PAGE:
In Jepara, Central Java, Indonesia, workers complete the assembly of furniture. Photo credit: Murdani Usman/CIFOR
In November 2016, Indonesia began issuing FLEGT licenses, standing for Forest, Law Enforcement, Governance and Trade, and allowing Indonesian timber exports to enter the European Union (EU) market without importers conducting due diligence checks. Penetrating the EU’s market may also serve Indonesian exporters as a reference for entering other markets that enforce the legality of timber as well, such as the United States (U.S.), Japan, and Australia.
The Timber Legality Assurance System (SVLK), is required under Indonesian law for all wood products to be exported, and all Indonesian exporters who qualify for SVLK can go on to obtain the FLEGT license automatically and export their products to the EU.
President of Indonesia, Joko Widodo, anticipates the exports of furniture to triple from US$1.5 billion to US$5 billion from 20167 to 2021, and using the FLEGT licenses have the potential to not only improve Indonesia’s timber exports, but also the lives of the millions of people who depend on the small and medium-sized enterprises (SMEs) that dominate the nation’s furniture sector.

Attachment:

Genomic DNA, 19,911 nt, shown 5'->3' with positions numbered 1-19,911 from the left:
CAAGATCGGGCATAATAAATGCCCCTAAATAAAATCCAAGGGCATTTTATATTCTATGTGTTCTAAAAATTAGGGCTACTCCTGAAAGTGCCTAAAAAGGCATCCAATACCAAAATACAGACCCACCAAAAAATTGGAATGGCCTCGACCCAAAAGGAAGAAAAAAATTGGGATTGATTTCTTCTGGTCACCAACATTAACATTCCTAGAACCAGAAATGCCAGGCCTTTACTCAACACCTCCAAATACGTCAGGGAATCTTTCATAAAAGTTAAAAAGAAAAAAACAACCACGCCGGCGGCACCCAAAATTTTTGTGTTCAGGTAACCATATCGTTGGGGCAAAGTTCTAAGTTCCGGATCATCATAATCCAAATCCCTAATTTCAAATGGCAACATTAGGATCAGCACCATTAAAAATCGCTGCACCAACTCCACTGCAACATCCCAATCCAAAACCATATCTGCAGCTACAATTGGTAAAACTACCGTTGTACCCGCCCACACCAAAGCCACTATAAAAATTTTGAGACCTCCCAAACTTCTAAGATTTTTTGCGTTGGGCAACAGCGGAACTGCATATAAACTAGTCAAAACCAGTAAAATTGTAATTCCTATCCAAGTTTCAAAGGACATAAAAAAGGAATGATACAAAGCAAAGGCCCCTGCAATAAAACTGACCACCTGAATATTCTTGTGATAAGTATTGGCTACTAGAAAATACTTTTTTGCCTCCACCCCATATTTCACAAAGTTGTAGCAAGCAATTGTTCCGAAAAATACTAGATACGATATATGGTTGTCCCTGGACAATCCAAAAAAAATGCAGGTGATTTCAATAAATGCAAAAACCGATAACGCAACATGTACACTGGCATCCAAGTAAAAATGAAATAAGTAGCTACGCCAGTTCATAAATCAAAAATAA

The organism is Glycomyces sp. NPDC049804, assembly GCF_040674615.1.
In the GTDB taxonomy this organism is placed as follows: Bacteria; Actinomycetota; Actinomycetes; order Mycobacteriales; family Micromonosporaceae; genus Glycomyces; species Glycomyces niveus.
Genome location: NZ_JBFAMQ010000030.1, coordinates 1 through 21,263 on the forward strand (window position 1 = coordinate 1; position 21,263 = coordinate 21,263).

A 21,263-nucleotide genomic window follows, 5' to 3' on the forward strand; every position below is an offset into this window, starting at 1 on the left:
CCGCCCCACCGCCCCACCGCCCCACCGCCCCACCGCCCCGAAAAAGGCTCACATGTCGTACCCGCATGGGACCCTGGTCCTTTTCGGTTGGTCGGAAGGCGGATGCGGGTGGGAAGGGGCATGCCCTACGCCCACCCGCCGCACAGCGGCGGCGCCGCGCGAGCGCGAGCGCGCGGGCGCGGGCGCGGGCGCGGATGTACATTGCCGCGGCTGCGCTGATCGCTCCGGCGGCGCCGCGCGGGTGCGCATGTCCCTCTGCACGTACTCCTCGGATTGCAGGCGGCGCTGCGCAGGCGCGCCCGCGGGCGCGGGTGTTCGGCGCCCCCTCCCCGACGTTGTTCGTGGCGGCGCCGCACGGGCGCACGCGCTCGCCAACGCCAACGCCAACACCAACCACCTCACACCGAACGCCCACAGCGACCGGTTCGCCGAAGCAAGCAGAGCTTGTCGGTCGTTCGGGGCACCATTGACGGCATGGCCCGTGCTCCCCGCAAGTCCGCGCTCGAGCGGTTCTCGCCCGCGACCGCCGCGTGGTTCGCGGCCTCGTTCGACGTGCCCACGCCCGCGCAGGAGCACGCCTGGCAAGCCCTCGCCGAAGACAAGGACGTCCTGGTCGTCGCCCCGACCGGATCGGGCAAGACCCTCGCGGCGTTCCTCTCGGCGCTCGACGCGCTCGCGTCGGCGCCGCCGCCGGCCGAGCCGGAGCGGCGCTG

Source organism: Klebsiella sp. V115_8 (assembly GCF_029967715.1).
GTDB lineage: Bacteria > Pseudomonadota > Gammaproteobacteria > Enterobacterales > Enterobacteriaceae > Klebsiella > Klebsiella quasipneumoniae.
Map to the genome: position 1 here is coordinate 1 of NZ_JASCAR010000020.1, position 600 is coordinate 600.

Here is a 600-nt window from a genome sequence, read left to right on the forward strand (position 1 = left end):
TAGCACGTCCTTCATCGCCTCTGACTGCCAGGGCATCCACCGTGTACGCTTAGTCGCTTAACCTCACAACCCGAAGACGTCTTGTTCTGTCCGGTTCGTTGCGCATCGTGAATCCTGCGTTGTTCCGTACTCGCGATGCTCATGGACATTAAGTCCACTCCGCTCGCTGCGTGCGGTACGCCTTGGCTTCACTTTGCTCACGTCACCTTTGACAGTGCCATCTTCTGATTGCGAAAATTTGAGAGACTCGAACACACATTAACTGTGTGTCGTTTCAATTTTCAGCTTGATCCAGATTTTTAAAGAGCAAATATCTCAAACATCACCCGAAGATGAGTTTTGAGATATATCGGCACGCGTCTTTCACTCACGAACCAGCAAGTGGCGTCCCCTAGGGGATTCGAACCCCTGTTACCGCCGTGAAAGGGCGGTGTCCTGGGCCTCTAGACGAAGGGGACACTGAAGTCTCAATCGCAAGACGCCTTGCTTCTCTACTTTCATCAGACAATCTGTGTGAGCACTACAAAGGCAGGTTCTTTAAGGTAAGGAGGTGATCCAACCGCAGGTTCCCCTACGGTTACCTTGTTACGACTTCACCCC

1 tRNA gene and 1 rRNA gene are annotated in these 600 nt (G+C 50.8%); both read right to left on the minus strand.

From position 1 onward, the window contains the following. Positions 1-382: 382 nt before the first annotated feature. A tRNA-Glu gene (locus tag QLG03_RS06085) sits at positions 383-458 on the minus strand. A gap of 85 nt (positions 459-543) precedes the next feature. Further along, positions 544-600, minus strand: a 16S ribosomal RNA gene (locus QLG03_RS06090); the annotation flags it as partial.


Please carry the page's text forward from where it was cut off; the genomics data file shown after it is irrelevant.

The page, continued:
However, much more work is necessary in order to make it easier for SMEs to adhere to the verification requirements under SVLK and FLEGT.
“Local governments should facilitate finance regulations to make it accessible for SMEs,” Herry Purnomo, a scientist at the Centre for International Forestry Research (CIFOR), said. “For example, furniture business owners cannot use their own house as a workshop, because it is residential property, but they cannot afford industrial property either. Local governments should be adaptive to this sort of situations.”
Further upgrades and improvements to the FLEGT licensing will be seen in the future, in order to aid SMEs with compliance and to eliminate excessive requirements that make it difficult for them to compete with larger exporters. Additionally, the EU will also look and analyse the similarities that exist between the FLEGT license, the U.S.’s Lacey Act of Amendment of 2008, as well as Australia’s Illegal Logging Prohibition Act of 2012.
Source: Centre for International Forestry Research